by Julia Bluhm, Montgomery Jones, and Izzy Labbe
There are few people who enjoy public speaking. From the stress of writing a speech to the nerves of the big day, it may seem like public speaking leaves little to be desired–but it’s not true! By sharing your voice with others, you can teach them something new, maybe make them laugh, and even inspire your audience (and yourself!) to take action. Don’t let the groans of kids in your English class convince you that public speaking is stupid or embarrassing. We’ve put together some advice to help you succeed at public speaking and enjoy it! With enough preparation, practice, and the right mindset, public speaking can be extremely rewarding and empowering.
Preparation and Practice
Julia’s advice: when you start planning what you want to say in your presentation or speech, think about ways to make it engaging to your audience. Do this in a way that seems natural to you: a lot of people use visuals like photos and videos media to supplement their presentations and keep their audience interested, others tell jokes or use humor, some do both. I like telling brief stories to keep the audience interested, whether they’re from my own life or are stories that I have heard from others. I recently spoke at my school about the issue of digital retouching in the media, and I told a story that a professional digital retoucher once told me about his experiences. If you personalize your speech using tools that you feel comfortable with, it will feel more natural to you, which will in turn make you feel less awkward.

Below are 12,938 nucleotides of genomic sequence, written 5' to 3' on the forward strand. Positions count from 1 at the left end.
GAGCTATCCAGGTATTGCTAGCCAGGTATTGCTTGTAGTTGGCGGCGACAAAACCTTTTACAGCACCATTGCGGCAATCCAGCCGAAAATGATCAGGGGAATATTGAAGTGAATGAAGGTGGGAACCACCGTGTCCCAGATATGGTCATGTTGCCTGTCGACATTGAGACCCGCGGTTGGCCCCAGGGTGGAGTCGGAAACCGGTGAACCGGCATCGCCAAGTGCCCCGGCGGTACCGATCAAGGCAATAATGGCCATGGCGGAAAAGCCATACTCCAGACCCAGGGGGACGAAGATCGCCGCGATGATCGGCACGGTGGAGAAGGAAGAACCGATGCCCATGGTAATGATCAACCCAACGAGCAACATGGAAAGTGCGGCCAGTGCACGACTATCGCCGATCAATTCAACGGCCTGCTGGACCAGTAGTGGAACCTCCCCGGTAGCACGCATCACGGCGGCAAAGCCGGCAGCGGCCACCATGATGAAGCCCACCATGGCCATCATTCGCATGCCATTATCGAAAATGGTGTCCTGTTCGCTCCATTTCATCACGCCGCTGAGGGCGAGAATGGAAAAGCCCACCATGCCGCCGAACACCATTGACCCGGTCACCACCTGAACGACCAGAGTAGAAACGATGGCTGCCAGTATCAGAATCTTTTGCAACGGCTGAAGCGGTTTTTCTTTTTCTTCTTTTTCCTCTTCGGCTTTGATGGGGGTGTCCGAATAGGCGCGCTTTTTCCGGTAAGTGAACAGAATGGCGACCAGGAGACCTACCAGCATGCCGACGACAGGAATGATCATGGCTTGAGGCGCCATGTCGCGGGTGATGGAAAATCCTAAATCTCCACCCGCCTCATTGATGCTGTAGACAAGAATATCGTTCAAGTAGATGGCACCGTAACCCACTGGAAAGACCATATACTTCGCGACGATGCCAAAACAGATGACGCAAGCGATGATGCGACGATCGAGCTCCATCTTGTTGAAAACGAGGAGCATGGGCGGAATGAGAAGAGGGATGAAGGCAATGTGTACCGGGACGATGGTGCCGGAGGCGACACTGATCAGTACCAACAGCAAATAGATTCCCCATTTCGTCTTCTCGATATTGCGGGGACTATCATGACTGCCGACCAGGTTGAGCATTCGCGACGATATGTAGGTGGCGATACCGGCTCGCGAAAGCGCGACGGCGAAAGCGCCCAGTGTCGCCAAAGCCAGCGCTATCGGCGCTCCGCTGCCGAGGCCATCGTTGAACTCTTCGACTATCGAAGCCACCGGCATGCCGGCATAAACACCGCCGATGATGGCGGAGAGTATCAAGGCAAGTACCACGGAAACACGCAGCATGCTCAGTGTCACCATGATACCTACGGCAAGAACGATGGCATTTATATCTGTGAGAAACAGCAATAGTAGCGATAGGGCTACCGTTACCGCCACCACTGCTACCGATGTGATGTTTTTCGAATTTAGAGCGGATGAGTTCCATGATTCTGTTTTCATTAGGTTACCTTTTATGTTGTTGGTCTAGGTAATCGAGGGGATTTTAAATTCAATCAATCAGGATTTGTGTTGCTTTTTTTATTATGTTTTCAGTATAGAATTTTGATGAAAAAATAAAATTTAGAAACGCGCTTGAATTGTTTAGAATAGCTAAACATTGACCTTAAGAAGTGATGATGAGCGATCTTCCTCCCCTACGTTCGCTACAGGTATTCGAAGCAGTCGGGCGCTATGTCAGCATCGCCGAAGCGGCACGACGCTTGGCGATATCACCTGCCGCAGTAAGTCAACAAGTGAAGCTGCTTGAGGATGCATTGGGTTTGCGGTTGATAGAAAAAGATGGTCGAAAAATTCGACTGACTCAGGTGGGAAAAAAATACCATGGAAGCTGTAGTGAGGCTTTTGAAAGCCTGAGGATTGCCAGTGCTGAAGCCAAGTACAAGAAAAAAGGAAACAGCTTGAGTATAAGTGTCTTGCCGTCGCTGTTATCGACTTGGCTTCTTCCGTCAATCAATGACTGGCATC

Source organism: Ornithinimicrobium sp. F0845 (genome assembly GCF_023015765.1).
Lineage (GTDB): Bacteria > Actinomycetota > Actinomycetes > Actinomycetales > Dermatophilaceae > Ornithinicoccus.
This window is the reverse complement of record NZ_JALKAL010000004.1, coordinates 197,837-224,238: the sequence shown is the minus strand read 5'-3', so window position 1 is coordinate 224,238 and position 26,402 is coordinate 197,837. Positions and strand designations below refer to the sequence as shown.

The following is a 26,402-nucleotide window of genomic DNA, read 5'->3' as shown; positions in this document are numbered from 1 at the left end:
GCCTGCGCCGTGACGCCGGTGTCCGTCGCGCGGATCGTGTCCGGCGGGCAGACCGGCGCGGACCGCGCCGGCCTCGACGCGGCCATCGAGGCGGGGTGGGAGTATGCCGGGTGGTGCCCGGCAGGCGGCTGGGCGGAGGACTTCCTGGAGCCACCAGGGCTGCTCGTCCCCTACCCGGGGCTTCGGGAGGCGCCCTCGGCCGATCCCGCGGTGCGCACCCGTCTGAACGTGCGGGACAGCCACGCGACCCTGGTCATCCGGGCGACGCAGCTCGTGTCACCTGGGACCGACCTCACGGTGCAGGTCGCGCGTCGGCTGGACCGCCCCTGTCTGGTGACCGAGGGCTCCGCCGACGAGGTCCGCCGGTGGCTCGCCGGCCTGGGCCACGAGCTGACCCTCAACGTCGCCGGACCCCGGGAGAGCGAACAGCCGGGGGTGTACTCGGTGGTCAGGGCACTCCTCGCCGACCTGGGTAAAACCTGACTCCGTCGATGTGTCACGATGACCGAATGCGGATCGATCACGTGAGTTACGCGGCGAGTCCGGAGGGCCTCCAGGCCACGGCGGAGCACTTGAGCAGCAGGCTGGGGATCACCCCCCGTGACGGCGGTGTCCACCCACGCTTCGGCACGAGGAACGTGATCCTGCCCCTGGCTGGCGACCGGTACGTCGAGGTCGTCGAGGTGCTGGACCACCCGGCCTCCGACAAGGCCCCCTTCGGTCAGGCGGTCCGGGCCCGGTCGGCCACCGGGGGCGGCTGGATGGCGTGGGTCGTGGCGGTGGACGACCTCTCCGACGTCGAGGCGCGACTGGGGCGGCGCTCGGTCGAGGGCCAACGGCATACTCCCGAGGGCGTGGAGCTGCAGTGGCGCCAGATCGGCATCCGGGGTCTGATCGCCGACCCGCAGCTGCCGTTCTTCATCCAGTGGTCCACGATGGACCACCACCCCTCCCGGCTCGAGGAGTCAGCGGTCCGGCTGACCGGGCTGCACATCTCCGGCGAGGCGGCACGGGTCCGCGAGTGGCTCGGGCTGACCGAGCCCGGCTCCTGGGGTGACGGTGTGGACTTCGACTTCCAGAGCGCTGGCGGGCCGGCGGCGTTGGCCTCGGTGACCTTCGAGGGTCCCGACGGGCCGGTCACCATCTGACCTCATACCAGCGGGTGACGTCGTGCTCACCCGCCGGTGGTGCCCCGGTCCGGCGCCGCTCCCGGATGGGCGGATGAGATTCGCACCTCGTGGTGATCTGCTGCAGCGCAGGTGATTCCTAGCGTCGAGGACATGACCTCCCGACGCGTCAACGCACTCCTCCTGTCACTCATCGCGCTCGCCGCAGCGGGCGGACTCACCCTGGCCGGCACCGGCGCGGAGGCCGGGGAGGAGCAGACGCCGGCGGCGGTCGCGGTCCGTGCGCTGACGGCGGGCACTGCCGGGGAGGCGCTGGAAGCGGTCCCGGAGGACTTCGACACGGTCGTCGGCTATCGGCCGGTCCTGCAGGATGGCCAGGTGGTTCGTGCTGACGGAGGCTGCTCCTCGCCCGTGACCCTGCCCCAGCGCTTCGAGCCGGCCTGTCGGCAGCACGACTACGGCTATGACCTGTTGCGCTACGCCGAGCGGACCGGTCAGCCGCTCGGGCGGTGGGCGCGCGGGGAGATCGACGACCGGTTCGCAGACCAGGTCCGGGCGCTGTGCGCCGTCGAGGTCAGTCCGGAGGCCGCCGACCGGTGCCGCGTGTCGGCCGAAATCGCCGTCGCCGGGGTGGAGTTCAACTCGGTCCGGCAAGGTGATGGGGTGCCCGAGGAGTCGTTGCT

Also, plan whether you want to write your speech word for word, or have bullet points to outline what you’ll say. I always memorize at least some parts of my speech, because I feel a lot more comfortable and prepared that way. This just consists me saying the same few sentences over and over again in my room, until I remember it. You definitely don’t have to memorize your presentation or talk! Often times speeches that aren’t memorized sound more casual and less rehearsed. Just do whatever feels more natural for you! Once you start running through your speech, practice it in front of someone and have them time you. Most people talk faster when speaking in front of someone.
Dealing with Nerves
Izzy says: every time I have to give a speech or present something, which is a lot, I feel this sort of bubbly mix of nerves and excitement. My objectives differ depending on what I’m presenting, but no matter what, I always want to leave the audience satisfied and thinking, “Wow. That girl knows what she’s talking about, and how to present it in a way that really resonates with me. Also, her dress is adorable and she looks like a movie starlette.” Anyway.